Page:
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the millennium development goals
only with            
your voice
youth in policy

As young people, we often feel that we cannot contribute to policy processes. While it is extremely difficult, there are some successful examples of young people getting heard. The report "Youth and the Millennium Development Goals (MDGs) - Challenges and Opportunities for Implementation" is one of them.

If you want to learn more about the content of the report and how it came about - then read on!

The Millenium Project and Youth
In 2002 UN Secretary-General Kofi Annan invited a large group of development experts to form the Millennium Project . Headed by Professor Jeffrey Sachs, a well-known economist at Columbia University in New York, the Millennium Project set out to create a concrete action plan for how the MDGs can be achieved. On January 17, 2005, the Millennium Project Report was released, and it concluded that it is possible to achieve the MDGs by 2015, but not if we continue on today's path. The report outlined a number of steps the world needs to take if we are serious about our ambition to end poverty and human suffering.

Young people have a special interest in seeing the recommendations of the report transformed into real action. In 2015 many of us will be adults with families and children, and the actions of the world leaders in the next couple of years will do much to determine how the world will look in 10 years. So, how can we as young people get involved with the MDGs? A group of young people has tried to answer that question, after being challenged to do so by Professor Sachs.

How it all began
In April 2004 the UN Commission on Sustainable Development held its annual meeting at the UN Headquarter in New York . The Commission meets to review the progress towards sustainable development and then to make recommendations on how we can make that progress better and quicker. It consists of politicians and government officials from member countries of the UN, and members of civil society are invited to join the discussions. A group of dedicated youth from around the world has formed a Youth Caucus through which they participate in the annual Commission meetings in order to ensure that the voices of young people would be heard. During the Commission, Professor Sachs attended a meeting on the MDGs. The Chair of the Youth Caucus asked him how the Millennium Project was going to involve young people as partners. He replied: You tell us.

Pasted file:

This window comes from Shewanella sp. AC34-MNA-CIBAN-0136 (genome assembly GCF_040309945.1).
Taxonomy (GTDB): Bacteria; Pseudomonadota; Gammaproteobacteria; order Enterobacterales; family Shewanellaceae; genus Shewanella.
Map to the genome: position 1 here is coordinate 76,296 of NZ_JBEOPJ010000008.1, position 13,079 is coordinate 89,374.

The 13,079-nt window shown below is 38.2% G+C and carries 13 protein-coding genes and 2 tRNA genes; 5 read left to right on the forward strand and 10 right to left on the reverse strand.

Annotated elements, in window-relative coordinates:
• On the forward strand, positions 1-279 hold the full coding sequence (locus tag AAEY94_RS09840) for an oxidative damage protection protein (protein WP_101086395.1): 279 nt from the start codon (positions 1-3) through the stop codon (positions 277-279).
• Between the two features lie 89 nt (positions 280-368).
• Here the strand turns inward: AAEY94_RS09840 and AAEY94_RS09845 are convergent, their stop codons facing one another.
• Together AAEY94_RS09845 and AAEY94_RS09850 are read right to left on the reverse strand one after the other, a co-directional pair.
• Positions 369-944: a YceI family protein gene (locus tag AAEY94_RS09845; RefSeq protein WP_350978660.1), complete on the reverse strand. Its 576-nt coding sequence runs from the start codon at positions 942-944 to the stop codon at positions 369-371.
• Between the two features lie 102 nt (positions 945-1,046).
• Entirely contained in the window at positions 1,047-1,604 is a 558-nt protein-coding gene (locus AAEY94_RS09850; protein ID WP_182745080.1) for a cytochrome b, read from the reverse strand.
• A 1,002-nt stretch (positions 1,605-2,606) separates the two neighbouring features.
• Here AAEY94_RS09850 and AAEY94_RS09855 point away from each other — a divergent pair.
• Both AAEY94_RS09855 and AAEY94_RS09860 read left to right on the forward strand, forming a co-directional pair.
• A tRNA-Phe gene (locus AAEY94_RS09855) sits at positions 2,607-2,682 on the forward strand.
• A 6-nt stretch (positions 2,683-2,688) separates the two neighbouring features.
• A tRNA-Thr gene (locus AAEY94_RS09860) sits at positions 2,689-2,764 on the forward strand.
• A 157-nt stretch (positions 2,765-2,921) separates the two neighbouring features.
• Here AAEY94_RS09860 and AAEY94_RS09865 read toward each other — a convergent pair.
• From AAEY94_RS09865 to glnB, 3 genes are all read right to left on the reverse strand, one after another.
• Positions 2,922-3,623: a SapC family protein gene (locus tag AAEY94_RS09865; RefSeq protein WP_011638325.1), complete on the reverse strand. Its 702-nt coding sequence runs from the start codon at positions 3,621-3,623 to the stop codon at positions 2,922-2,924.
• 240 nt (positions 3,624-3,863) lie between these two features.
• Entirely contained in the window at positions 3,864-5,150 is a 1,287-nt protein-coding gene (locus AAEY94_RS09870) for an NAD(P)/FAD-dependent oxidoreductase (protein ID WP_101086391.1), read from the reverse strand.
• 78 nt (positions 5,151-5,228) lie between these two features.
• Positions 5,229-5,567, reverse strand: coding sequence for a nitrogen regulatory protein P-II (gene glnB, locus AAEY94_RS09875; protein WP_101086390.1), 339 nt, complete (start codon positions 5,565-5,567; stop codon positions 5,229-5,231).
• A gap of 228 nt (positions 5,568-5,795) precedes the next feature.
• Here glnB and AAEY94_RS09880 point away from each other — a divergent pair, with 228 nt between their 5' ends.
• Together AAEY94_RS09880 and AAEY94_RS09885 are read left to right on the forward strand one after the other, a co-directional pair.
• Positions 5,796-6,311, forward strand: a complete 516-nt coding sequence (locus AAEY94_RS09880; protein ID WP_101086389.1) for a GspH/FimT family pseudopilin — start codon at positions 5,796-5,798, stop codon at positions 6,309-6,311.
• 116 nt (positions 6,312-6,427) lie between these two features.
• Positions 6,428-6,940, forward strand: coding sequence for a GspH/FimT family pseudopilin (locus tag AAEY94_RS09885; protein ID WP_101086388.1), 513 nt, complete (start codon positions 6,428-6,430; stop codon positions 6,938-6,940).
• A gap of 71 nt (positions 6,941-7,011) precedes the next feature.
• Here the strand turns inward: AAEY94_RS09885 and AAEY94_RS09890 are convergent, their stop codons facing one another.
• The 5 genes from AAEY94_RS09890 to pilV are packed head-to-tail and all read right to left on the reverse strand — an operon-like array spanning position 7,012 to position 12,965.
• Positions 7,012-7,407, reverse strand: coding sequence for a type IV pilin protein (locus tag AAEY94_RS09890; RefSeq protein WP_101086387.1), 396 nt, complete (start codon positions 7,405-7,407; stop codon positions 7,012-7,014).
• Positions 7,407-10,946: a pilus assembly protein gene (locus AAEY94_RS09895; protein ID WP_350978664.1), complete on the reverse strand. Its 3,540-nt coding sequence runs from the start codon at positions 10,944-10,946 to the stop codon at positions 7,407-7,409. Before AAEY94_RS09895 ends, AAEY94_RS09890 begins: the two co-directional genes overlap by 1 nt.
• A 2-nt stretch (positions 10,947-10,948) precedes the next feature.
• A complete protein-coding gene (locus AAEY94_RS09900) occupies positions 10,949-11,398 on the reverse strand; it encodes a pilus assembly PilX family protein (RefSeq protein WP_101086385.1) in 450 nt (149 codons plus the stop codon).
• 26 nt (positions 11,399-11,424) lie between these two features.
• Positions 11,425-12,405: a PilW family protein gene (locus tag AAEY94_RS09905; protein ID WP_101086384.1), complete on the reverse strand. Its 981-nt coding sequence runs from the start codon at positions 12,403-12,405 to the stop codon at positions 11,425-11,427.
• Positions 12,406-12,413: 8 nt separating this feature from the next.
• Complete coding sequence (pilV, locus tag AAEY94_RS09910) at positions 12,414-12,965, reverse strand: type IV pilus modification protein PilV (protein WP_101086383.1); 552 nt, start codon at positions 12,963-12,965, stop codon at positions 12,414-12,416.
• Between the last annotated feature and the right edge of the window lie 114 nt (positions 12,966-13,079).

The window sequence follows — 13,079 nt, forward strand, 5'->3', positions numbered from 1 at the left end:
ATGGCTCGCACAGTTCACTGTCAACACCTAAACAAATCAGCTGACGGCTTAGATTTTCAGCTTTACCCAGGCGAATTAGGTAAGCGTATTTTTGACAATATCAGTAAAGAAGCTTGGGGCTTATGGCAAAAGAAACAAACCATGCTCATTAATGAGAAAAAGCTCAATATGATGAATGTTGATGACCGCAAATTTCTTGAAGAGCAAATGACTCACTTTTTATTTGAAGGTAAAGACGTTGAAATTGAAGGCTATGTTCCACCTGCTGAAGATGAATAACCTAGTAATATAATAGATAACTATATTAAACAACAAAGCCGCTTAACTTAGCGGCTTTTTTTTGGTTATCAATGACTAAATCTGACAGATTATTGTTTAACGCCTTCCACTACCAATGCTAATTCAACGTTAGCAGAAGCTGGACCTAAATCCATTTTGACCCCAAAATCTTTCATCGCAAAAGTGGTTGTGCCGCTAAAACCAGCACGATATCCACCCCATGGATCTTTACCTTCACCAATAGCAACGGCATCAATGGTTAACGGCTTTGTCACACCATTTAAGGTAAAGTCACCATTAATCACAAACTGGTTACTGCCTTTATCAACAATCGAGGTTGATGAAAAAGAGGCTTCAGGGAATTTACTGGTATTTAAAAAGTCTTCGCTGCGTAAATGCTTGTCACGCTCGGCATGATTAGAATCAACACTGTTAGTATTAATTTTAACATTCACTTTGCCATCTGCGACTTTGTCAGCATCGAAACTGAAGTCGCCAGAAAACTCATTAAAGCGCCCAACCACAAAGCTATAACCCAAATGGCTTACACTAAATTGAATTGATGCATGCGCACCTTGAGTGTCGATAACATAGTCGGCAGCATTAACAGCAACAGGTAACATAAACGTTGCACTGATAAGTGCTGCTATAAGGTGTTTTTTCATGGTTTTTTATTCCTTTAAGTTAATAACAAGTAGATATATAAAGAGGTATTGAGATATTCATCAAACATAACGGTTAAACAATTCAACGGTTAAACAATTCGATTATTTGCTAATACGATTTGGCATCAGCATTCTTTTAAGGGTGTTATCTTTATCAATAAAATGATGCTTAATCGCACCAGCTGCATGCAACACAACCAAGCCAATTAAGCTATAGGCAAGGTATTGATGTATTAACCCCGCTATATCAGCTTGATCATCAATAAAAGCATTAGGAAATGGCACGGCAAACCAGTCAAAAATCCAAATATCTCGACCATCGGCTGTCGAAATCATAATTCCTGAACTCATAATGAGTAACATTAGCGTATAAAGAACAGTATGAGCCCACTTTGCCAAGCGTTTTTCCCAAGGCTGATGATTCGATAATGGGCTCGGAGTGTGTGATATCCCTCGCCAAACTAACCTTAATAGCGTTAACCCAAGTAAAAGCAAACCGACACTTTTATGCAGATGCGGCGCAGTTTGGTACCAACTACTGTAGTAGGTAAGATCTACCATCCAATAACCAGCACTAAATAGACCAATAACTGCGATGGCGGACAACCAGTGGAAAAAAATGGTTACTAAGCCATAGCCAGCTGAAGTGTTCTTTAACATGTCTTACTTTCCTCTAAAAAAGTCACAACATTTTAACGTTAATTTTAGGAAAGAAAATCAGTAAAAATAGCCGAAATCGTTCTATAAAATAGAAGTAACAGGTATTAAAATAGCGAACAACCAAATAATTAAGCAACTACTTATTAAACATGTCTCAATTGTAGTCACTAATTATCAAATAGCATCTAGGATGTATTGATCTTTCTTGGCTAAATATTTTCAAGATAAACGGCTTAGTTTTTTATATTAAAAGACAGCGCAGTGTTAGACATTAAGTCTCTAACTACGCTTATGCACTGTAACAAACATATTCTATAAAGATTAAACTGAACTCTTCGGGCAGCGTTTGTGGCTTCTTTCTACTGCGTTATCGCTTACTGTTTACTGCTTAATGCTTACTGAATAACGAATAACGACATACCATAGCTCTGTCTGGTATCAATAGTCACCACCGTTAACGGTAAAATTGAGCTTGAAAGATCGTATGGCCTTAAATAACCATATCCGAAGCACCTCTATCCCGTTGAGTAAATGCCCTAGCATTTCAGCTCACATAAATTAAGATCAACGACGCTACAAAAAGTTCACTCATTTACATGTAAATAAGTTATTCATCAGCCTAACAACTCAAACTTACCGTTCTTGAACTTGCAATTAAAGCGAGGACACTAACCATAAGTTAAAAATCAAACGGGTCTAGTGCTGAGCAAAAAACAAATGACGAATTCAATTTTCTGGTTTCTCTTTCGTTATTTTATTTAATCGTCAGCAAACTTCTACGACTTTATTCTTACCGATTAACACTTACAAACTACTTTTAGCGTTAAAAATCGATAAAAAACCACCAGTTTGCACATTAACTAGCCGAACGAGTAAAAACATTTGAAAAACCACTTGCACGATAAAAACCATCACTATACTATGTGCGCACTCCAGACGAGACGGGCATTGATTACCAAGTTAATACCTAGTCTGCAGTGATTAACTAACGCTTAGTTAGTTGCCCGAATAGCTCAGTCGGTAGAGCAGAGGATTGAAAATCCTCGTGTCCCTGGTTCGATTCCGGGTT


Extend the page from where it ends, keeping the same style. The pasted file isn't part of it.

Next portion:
Taking on the challenge by Professor Sachs, an international team of youth experts from all over the world formed a working group and decided to write a paper on how young people can get involved with the MDGs. The members, all young people, spent hours researching and consulting with other organizations. In order to ensure a broad representation, a 3-week online consultation with over 350 youth from around the world was held. These efforts, in addition to input based on the experience and expertise of the writers, resulted in the report called "Youth and the Millennium Development Goals (MDGs): Challenges and Opportunities for Implementation."

The Youth and MDG Paper
The report consists of three parts. The first part outlines how youth are already involved in decision-making processes in government bodies and civil society organizations. The level of participation ranges from effective to non-existent. The second part goes into detail on each Goal and describes how young people are affected by the Goal, how young people are already contributing to the Goal, and what can be done to increase youth participation in achieving the Goal. For each Goal there are several "Options for Action" concrete suggestions for how national and international institutions can get more young people involved. The third and final part of the report contains general recommendations and focuses on how young people can get involved with the Goals through raising awareness, taking part in policy decisions, taking action, and networking and collaborating. Overall, the report is a call out to governments and institutions to get more youth involved with the Goals.

The report was initially released in November 2004, and the working group encouraged everyone to provide comments and feedback. During the space of 4 months, the report was downloaded more than 24,000 times! After all the feedback and comments had been considered, the finalized version of the report was written. The official release took place at the Commission on Sustainable Development on April 19, 2005, one year after the challenge from Professor Sachs.The report will be used as a lobbying tool in upcoming conferences and summits on the MDGs, but most of all, the report aims to serve as a starting point for greater discussion on how young people can get involved with the MDGs.

You can download the report here!